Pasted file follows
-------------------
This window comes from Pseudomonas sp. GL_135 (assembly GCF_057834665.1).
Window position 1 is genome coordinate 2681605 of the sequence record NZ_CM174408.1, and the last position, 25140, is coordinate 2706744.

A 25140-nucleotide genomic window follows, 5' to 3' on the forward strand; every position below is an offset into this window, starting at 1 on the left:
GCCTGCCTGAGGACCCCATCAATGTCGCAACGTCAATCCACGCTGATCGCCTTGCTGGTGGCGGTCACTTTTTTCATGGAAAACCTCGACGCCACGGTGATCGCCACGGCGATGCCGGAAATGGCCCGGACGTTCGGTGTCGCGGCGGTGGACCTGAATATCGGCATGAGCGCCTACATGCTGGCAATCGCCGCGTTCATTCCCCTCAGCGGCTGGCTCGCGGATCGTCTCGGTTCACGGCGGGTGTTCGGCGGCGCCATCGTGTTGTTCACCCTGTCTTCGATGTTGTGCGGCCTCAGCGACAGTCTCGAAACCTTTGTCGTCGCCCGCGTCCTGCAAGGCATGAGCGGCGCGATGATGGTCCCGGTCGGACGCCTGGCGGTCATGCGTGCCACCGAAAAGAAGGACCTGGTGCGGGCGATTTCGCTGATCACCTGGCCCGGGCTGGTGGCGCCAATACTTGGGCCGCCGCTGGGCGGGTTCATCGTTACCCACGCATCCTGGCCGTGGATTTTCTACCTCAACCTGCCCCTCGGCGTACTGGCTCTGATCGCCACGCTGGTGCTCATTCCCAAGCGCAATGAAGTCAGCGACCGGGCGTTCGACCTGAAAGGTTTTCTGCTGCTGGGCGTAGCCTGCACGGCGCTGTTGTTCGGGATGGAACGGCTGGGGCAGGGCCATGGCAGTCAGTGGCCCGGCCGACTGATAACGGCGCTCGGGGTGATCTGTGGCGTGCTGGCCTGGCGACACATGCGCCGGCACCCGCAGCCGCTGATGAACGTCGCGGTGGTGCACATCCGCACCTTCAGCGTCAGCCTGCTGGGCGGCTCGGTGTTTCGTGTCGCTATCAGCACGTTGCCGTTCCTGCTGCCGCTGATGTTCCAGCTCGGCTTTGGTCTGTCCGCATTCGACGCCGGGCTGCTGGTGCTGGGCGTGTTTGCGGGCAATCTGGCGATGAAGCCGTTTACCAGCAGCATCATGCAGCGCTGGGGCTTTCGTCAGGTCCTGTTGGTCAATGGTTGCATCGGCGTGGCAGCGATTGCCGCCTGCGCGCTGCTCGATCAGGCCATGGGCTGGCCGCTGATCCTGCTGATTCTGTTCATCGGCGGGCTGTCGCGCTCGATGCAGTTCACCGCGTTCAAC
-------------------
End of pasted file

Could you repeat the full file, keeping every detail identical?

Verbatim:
This window comes from Pseudomonas sp. GL_135 (assembly GCF_057834665.1).
Window position 1 is genome coordinate 2681605 of the sequence record NZ_CM174408.1, and the last position, 25140, is coordinate 2706744.

A 25140-nucleotide genomic window follows, 5' to 3' on the forward strand; every position below is an offset into this window, starting at 1 on the left:
GCCTGCCTGAGGACCCCATCAATGTCGCAACGTCAATCCACGCTGATCGCCTTGCTGGTGGCGGTCACTTTTTTCATGGAAAACCTCGACGCCACGGTGATCGCCACGGCGATGCCGGAAATGGCCCGGACGTTCGGTGTCGCGGCGGTGGACCTGAATATCGGCATGAGCGCCTACATGCTGGCAATCGCCGCGTTCATTCCCCTCAGCGGCTGGCTCGCGGATCGTCTCGGTTCACGGCGGGTGTTCGGCGGCGCCATCGTGTTGTTCACCCTGTCTTCGATGTTGTGCGGCCTCAGCGACAGTCTCGAAACCTTTGTCGTCGCCCGCGTCCTGCAAGGCATGAGCGGCGCGATGATGGTCCCGGTCGGACGCCTGGCGGTCATGCGTGCCACCGAAAAGAAGGACCTGGTGCGGGCGATTTCGCTGATCACCTGGCCCGGGCTGGTGGCGCCAATACTTGGGCCGCCGCTGGGCGGGTTCATCGTTACCCACGCATCCTGGCCGTGGATTTTCTACCTCAACCTGCCCCTCGGCGTACTGGCTCTGATCGCCACGCTGGTGCTCATTCCCAAGCGCAATGAAGTCAGCGACCGGGCGTTCGACCTGAAAGGTTTTCTGCTGCTGGGCGTAGCCTGCACGGCGCTGTTGTTCGGGATGGAACGGCTGGGGCAGGGCCATGGCAGTCAGTGGCCCGGCCGACTGATAACGGCGCTCGGGGTGATCTGTGGCGTGCTGGCCTGGCGACACATGCGCCGGCACCCGCAGCCGCTGATGAACGTCGCGGTGGTGCACATCCGCACCTTCAGCGTCAGCCTGCTGGGCGGCTCGGTGTTTCGTGTCGCTATCAGCACGTTGCCGTTCCTGCTGCCGCTGATGTTCCAGCTCGGCTTTGGTCTGTCCGCATTCGACGCCGGGCTGCTGGTGCTGGGCGTGTTTGCGGGCAATCTGGCGATGAAGCCGTTTACCAGCAGCATCATGCAGCGCTGGGGCTTTCGTCAGGTCCTGTTGGTCAATGGTTGCATCGGCGTGGCAGCGATTGCCGCCTGCGCGCTGCTCGATCAGGCCATGGGCTGGCCGCTGATCCTGCTGATTCTGTTCATCGGCGGGCTGTCGCGCTCGATGCAGTTCACCGCGTTCAAC